Every now and again I stumble onto a really good blog. You know the ones where they are bursting with amazingly informative articles and you can’t help thinking AHA I WIN! I didn’t spend any money on a book or a magazine or any sort of printed-type-thing, I have cleverly stumbled onto a thought-sharing goldmine and I get to sit here with a massive cup of tea and browse until my heart’s content. These types of blogs are the ones you can get lost in for hours, you keep clicking ‘older posts’ and then feel genuinely gutted when you get to a dead-end when you have exhausted yourself by reading them all. Now I will have to go and buy the book.
Anyway, this new blog is called ‘You Are Not So Smart’, an American blog written by David McRaney who doesn’t claim to be an all-knowing all-seeing guru of the mind, but he knows some seriously smart stuff about psychology and I’m kind of into that sort of thing. His observations and findings remind me of a lot more focused and academic version of the class discussions we used to have in A Level psychology. That subject was a complete nightmare to pass (it’s so hard to analyse things that aren’t hard facts) but it was always very interesting non the less and my god we used to overshare. It was basically group therapy.
The subject of Psychology itself always baffled me slightly, as studies would take place in the most scientific of settings, yet, a lot of the ‘findings’ would still be open to interpretation. Lessons would mainly consist of us ironically trying to remember what our slides meant when presenting on Long Term Memory and trying to look pensive and clever whilst holding a plastic brain.
I always found it bizarre that psychologists would wear white lab coats and talk about frontal lobes when it never really felt like science to me, more just social experiments. An aim, hypothesis, findings and conclusion in Chemistry would be concrete and evidential and physical. This Litmus paper that I am holding in my glove turned pink. However the conclusions in Psychology lessons would be Group A did this, Group B did this, and a mixture of Group C did this. This means, that potentially, this COULD MEAN this. I found it quite hard to tackle as you are proving a point based on previous research and your own two cents, but there’s never ONE definite answer. It’s subjective and complex. I’ll always remember that hefty Freewill Vs Determinism essay I wrote one night whilst getting wrapped up in a cobweb of complete distress as I contradicted myself over and over again until I ended with ‘as a result, we can see that the debate is ongoing’. The answer to that one must be tackled by someone else I’m afraid, pal.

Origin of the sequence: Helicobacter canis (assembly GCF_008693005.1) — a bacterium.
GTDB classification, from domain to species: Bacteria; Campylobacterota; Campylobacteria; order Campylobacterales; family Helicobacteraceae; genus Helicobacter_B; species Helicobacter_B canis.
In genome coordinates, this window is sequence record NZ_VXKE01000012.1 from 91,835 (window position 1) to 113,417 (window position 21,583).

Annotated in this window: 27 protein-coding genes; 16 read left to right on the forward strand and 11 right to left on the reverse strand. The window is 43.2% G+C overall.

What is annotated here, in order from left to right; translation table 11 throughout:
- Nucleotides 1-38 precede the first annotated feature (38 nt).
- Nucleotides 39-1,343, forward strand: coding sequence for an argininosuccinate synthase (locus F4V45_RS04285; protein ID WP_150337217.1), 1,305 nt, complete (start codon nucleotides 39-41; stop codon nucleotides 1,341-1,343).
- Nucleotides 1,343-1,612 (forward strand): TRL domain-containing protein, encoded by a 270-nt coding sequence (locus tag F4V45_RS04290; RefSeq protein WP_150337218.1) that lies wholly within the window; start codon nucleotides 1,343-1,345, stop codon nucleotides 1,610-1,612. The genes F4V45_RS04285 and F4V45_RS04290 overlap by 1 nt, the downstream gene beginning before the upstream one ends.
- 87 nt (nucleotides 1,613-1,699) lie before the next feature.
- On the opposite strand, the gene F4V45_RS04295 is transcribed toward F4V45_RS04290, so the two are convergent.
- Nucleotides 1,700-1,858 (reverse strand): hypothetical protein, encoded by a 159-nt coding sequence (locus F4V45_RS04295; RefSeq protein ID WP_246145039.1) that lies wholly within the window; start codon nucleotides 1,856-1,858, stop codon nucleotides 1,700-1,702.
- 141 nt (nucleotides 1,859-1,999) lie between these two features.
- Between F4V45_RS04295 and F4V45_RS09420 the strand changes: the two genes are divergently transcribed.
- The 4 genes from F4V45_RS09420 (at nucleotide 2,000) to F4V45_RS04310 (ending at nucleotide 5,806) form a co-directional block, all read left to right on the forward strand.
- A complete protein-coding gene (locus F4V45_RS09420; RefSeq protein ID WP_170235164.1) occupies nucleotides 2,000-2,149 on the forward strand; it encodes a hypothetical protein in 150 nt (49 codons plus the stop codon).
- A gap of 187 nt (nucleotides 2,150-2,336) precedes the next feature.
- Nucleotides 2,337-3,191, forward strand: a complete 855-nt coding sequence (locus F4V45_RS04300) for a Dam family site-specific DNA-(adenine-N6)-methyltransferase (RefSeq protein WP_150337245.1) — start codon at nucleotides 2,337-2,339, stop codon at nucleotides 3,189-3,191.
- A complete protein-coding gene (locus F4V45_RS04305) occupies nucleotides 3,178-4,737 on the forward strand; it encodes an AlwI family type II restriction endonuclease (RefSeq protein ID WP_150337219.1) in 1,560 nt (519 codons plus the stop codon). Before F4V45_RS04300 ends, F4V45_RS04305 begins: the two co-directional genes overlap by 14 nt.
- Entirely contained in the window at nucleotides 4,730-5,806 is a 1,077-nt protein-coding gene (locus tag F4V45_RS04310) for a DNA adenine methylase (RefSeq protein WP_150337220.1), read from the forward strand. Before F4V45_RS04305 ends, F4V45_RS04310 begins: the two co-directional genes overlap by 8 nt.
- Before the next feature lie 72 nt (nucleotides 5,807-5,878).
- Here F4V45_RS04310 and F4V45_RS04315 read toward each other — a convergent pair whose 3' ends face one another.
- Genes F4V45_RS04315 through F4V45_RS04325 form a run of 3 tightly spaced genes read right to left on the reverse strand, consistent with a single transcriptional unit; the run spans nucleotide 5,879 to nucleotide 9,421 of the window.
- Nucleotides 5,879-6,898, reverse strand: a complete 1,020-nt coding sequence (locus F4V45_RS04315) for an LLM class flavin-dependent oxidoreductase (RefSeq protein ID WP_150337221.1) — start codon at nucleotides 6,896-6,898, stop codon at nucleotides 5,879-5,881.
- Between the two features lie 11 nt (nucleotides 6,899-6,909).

So, I digress. The article that stood out for me on the blog was one from last year called “Illusion of Transparency”. This is basically what he said:
The Misconception: When your emotions run high, people can look at you and tell what you are thinking and feeling.
The Truth: Your subjective experience is not observable, and you overestimate how much you telegraph your inner thoughts and emotions.
This is all about the way in which we often feel as though we are being perceived by other people based on our internal emotions or thoughts. The illusion of transparency is about how this is not the case. Thoughts can only be transmitted via some sort of communication. People second guess their surroundings based on what’s in their own internal dialogue which does not have any affect on the outside world. It’s common for people to base other’s reactions on what they are thinking themselves and thinking that external situations have been affected by your internal thought strings.
Anyway, I liked it. Read full article here: http://youarenotsosmart.com/2010/07/14/the-illusion-of-transparency/
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